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Philippines balks at UN rapporteur call to abolish NTF-ELCAC

The Philippines on Friday rejected a recommendation of a visiting United Nations special rapporteur to abolish a counter-insurgency task force, citing the government’s progress in quashing decades-old rebellion and the weakening of armed guerillas.

Jonathan Malaya, Assistant Director General of the National Security Council, said it would “not be proper at this time” to abolish the National Task Force to End Local Communist Armed Conflict or NTF-ELCAC given two supervening events, such as the government’s “strategic victory” over the New People’s Army and the exploratory peace talks with the Communist People’s Party-NPA-National Democratic Front (CPP-NPA-NDF).

“The NTF-ELCAC has been the game-changer in the government’s fight against communist terrorism,” Malaya told a press briefing.

“Please take note that this is a 52-year old running insurgency. Now that we have reached this stage in the campaign, we feel it is improper to call for its abolition.”

Irene Khan, UN Special Rapporteur for Freedom of Opinion and Expression, called the Task Force “outdated” and stressed that it “does not take into account the ongoing prospects for peace negotiations.”

“The abolition will allow for a more inclusive peace-making platform or platforms with participation of women peacemakers and communities as a genuine whole of nation approach to peace,” Khan said at a separate press conference at the end of her 10-day mission to the country, where she met various stakeholders and government officials.

Khan also raised concerns on the issue of “red-tagging” or linking activists and human rights defenders to insurgents, saying this endangers their life and security.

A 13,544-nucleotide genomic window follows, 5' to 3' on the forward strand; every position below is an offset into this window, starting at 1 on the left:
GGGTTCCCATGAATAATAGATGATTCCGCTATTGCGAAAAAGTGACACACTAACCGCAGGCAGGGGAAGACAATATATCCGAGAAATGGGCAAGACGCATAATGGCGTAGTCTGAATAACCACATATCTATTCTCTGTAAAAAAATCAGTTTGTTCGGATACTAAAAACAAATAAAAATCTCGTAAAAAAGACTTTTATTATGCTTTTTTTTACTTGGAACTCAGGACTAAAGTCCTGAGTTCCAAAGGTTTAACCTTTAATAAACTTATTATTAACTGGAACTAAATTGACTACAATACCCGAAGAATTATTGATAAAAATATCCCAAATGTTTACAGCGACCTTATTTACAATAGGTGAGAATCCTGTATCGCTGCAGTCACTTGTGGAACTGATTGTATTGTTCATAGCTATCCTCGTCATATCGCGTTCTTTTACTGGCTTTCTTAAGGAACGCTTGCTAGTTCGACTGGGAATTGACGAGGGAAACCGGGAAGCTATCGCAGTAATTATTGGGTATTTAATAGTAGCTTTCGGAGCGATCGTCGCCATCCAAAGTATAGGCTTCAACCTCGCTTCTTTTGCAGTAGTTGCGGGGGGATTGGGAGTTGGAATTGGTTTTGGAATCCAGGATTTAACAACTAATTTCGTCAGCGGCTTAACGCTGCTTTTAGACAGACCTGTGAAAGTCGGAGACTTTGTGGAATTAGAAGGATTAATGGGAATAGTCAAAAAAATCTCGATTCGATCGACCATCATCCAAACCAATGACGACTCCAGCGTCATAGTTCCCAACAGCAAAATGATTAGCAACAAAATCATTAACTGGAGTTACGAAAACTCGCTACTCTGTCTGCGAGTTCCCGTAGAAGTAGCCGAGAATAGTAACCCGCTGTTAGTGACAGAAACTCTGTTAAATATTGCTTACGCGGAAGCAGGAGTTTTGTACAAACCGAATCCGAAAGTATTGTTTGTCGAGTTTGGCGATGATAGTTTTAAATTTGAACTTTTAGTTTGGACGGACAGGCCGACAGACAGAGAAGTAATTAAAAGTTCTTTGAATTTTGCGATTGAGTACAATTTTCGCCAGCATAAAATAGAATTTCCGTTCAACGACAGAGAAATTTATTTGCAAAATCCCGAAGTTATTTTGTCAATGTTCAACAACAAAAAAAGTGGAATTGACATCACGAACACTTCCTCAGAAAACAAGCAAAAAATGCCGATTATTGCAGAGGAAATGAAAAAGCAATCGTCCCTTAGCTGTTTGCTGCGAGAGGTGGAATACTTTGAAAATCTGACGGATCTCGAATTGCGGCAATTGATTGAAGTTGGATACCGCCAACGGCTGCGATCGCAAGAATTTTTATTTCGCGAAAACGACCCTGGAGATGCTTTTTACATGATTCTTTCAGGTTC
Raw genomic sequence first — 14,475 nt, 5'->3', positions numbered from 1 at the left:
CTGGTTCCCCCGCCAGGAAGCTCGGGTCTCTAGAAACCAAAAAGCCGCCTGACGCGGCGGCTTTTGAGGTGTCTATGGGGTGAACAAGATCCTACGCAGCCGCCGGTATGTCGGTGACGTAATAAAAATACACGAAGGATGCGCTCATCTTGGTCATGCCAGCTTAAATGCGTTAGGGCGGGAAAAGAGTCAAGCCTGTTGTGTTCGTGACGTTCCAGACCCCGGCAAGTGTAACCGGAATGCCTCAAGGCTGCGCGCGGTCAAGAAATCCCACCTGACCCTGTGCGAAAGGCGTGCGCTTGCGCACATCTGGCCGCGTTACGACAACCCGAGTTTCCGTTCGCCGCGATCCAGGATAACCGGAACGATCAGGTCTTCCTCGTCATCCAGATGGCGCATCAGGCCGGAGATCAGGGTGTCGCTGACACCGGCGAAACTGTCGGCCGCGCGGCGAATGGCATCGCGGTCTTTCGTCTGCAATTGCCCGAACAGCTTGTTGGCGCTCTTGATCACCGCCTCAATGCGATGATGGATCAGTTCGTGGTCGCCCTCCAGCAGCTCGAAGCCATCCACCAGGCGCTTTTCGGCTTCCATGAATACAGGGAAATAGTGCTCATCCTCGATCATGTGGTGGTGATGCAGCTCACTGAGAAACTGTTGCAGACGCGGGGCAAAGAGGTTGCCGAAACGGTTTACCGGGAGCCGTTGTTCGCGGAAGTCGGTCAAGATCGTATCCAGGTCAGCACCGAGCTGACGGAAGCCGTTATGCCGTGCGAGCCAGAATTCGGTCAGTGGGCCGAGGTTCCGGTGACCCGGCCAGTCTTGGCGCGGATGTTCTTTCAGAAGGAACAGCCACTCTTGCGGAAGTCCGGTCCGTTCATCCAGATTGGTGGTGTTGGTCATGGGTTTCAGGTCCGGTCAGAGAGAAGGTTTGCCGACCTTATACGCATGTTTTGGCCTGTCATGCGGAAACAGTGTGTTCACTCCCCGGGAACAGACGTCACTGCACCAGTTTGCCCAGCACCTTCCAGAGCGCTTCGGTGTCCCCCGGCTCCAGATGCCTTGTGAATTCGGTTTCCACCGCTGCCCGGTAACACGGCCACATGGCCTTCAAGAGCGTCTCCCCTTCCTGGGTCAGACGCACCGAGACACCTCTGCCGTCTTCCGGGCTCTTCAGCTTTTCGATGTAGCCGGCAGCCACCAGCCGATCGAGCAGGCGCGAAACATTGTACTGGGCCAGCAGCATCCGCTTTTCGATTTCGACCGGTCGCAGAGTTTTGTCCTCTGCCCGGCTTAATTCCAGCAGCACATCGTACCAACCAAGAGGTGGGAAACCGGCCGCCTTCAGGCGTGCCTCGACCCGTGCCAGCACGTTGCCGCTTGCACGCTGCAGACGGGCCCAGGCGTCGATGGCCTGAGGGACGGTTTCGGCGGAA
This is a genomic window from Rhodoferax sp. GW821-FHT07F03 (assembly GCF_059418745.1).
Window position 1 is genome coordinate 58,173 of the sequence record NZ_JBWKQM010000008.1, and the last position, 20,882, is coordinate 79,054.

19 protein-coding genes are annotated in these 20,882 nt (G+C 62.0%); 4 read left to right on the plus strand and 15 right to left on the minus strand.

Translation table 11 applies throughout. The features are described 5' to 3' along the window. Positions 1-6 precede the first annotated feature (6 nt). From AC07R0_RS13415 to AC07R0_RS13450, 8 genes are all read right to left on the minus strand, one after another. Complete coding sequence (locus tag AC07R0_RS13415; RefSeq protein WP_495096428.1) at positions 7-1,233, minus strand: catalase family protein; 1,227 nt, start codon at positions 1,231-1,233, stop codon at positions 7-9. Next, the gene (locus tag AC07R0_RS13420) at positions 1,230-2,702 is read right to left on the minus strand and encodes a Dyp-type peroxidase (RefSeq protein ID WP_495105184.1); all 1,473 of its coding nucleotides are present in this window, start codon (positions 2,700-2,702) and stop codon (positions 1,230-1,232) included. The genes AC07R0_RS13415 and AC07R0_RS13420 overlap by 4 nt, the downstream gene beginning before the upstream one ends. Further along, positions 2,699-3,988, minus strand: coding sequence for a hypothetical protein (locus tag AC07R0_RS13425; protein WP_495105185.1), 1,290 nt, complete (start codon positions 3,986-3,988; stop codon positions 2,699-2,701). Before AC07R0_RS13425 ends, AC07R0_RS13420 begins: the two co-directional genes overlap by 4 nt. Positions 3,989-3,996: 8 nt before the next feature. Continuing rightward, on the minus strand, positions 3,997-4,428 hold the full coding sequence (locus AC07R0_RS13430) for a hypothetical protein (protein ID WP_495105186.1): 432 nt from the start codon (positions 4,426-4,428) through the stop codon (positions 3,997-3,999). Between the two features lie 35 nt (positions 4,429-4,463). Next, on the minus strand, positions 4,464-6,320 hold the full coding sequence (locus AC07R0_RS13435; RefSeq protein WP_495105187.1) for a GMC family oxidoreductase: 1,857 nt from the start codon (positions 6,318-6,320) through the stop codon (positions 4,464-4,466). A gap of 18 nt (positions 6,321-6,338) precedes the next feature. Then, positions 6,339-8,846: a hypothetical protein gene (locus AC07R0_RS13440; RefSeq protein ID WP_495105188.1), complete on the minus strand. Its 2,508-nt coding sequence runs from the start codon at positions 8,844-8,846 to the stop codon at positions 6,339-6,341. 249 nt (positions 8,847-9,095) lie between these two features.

NTF-ELCAC was established in December 2018 by former President Rodrigo Duterte to end communist insurgency in the country - considered Asia’s longest. A number of individuals, non-government workers, and activists who publicly opposed Duterte’s policies have been “red-tagged” while the NTF-ELCAC was being implemented during the former Philippine leader’s administration.

Malaya said Philippine officials conveyed to Khan that the government does not have a policy on red-tagging.

“We do not condone or encourage red-tagging,” he said. “We said there are legal remedies available for people who feel that they are aggrieved by red-tagging.”

Established in 1969, the New People's Army over the years had been a key national security threat, but Malaya claimed that only 11 guerilla fronts exist and have already been “weakened,” adding that 1,500 armed regulars of the Maoist rebel group have remained.

Philippine officials, Malaya added, also conveyed to Khan in their meeting that the NTF-ELCAC will eventually transition to a peace and development entity “since we expect that the remaining guerilla fronts will be dismantled before the end of the year.”

“We told her that given the successes in the anti-insurgency campaign, the NTF-ELCAC’s roadmap is to transition to a different body which is the national task force on unity peace and development,” Malaya said.

The rebellion, he said, has left 40,000 civilians and combatants dead and has impeded economic development in several regions across the country.

“It would be best, if necessary, to undertake the transition now that we’re winning,” Malaya said. “We relayed that to her and said she will consider following these recommendations of the Philippine government once she completes her report.” —AOL, GMA Integrated News